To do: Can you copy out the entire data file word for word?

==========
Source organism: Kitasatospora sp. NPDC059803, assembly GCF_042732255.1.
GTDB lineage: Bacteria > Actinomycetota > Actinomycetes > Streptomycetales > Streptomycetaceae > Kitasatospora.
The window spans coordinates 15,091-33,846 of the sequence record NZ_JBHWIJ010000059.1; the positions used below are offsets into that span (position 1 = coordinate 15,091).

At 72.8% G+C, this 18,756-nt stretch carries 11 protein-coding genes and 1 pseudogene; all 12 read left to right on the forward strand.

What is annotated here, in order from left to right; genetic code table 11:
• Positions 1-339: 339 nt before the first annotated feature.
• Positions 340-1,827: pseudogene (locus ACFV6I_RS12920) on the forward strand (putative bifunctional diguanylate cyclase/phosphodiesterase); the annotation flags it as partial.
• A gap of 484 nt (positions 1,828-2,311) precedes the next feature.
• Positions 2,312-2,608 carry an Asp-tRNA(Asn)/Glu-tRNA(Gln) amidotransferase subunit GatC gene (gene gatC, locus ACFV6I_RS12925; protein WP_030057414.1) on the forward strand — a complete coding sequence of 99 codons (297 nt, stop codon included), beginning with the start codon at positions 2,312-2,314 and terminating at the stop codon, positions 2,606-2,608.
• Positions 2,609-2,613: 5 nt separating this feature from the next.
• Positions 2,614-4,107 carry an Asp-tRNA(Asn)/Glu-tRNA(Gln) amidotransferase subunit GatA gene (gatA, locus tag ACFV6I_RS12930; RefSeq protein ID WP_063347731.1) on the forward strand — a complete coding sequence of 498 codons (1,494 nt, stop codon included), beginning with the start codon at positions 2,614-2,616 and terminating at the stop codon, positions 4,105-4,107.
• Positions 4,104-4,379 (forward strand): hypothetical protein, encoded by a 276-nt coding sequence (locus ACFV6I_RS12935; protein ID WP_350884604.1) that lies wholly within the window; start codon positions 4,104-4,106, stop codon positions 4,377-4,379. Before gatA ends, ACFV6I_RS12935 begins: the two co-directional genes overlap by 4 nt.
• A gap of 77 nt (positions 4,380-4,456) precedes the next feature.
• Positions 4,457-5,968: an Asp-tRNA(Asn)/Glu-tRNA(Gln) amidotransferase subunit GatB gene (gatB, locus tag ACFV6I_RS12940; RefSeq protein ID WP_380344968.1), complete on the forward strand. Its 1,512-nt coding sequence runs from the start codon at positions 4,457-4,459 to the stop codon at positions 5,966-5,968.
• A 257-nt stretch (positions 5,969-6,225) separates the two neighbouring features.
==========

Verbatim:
Source organism: Kitasatospora sp. NPDC059803, assembly GCF_042732255.1.
GTDB lineage: Bacteria > Actinomycetota > Actinomycetes > Streptomycetales > Streptomycetaceae > Kitasatospora.
The window spans coordinates 15,091-33,846 of the sequence record NZ_JBHWIJ010000059.1; the positions used below are offsets into that span (position 1 = coordinate 15,091).

At 72.8% G+C, this 18,756-nt stretch carries 11 protein-coding genes and 1 pseudogene; all 12 read left to right on the forward strand.

What is annotated here, in order from left to right; genetic code table 11:
• Positions 1-339: 339 nt before the first annotated feature.
• Positions 340-1,827: pseudogene (locus ACFV6I_RS12920) on the forward strand (putative bifunctional diguanylate cyclase/phosphodiesterase); the annotation flags it as partial.
• A gap of 484 nt (positions 1,828-2,311) precedes the next feature.
• Positions 2,312-2,608 carry an Asp-tRNA(Asn)/Glu-tRNA(Gln) amidotransferase subunit GatC gene (gene gatC, locus ACFV6I_RS12925; protein WP_030057414.1) on the forward strand — a complete coding sequence of 99 codons (297 nt, stop codon included), beginning with the start codon at positions 2,312-2,314 and terminating at the stop codon, positions 2,606-2,608.
• Positions 2,609-2,613: 5 nt separating this feature from the next.
• Positions 2,614-4,107 carry an Asp-tRNA(Asn)/Glu-tRNA(Gln) amidotransferase subunit GatA gene (gatA, locus tag ACFV6I_RS12930; RefSeq protein ID WP_063347731.1) on the forward strand — a complete coding sequence of 498 codons (1,494 nt, stop codon included), beginning with the start codon at positions 2,614-2,616 and terminating at the stop codon, positions 4,105-4,107.
• Positions 4,104-4,379 (forward strand): hypothetical protein, encoded by a 276-nt coding sequence (locus ACFV6I_RS12935; protein ID WP_350884604.1) that lies wholly within the window; start codon positions 4,104-4,106, stop codon positions 4,377-4,379. Before gatA ends, ACFV6I_RS12935 begins: the two co-directional genes overlap by 4 nt.
• A gap of 77 nt (positions 4,380-4,456) precedes the next feature.
• Positions 4,457-5,968: an Asp-tRNA(Asn)/Glu-tRNA(Gln) amidotransferase subunit GatB gene (gatB, locus tag ACFV6I_RS12940; RefSeq protein ID WP_380344968.1), complete on the forward strand. Its 1,512-nt coding sequence runs from the start codon at positions 4,457-4,459 to the stop codon at positions 5,966-5,968.
• A 257-nt stretch (positions 5,969-6,225) separates the two neighbouring features.